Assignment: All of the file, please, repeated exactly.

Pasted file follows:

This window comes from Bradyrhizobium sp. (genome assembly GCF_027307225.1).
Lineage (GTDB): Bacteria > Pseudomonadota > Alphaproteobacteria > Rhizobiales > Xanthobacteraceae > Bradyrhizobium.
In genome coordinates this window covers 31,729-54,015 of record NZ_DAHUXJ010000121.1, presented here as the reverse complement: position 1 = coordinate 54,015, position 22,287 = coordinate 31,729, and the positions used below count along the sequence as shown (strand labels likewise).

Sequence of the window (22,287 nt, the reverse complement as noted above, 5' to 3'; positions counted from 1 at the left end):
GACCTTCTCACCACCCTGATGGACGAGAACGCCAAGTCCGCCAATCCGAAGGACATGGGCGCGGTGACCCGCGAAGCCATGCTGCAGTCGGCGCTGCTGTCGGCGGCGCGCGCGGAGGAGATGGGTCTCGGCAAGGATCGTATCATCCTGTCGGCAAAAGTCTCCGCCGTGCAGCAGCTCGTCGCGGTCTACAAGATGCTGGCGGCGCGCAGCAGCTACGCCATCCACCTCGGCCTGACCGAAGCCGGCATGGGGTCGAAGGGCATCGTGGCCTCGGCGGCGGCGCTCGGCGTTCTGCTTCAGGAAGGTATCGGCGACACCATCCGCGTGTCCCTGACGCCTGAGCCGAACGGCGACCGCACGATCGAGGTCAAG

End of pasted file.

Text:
This window comes from Bradyrhizobium sp. (genome assembly GCF_027307225.1).
Lineage (GTDB): Bacteria > Pseudomonadota > Alphaproteobacteria > Rhizobiales > Xanthobacteraceae > Bradyrhizobium.
In genome coordinates this window covers 31,729-54,015 of record NZ_DAHUXJ010000121.1, presented here as the reverse complement: position 1 = coordinate 54,015, position 22,287 = coordinate 31,729, and the positions used below count along the sequence as shown (strand labels likewise).

Sequence of the window (22,287 nt, the reverse complement as noted above, 5' to 3'; positions counted from 1 at the left end):
GACCTTCTCACCACCCTGATGGACGAGAACGCCAAGTCCGCCAATCCGAAGGACATGGGCGCGGTGACCCGCGAAGCCATGCTGCAGTCGGCGCTGCTGTCGGCGGCGCGCGCGGAGGAGATGGGTCTCGGCAAGGATCGTATCATCCTGTCGGCAAAAGTCTCCGCCGTGCAGCAGCTCGTCGCGGTCTACAAGATGCTGGCGGCGCGCAGCAGCTACGCCATCCACCTCGGCCTGACCGAAGCCGGCATGGGGTCGAAGGGCATCGTGGCCTCGGCGGCGGCGCTCGGCGTTCTGCTTCAGGAAGGTATCGGCGACACCATCCGCGTGTCCCTGACGCCTGAGCCGAACGGCGACCGCACGATCGAGGTCAAG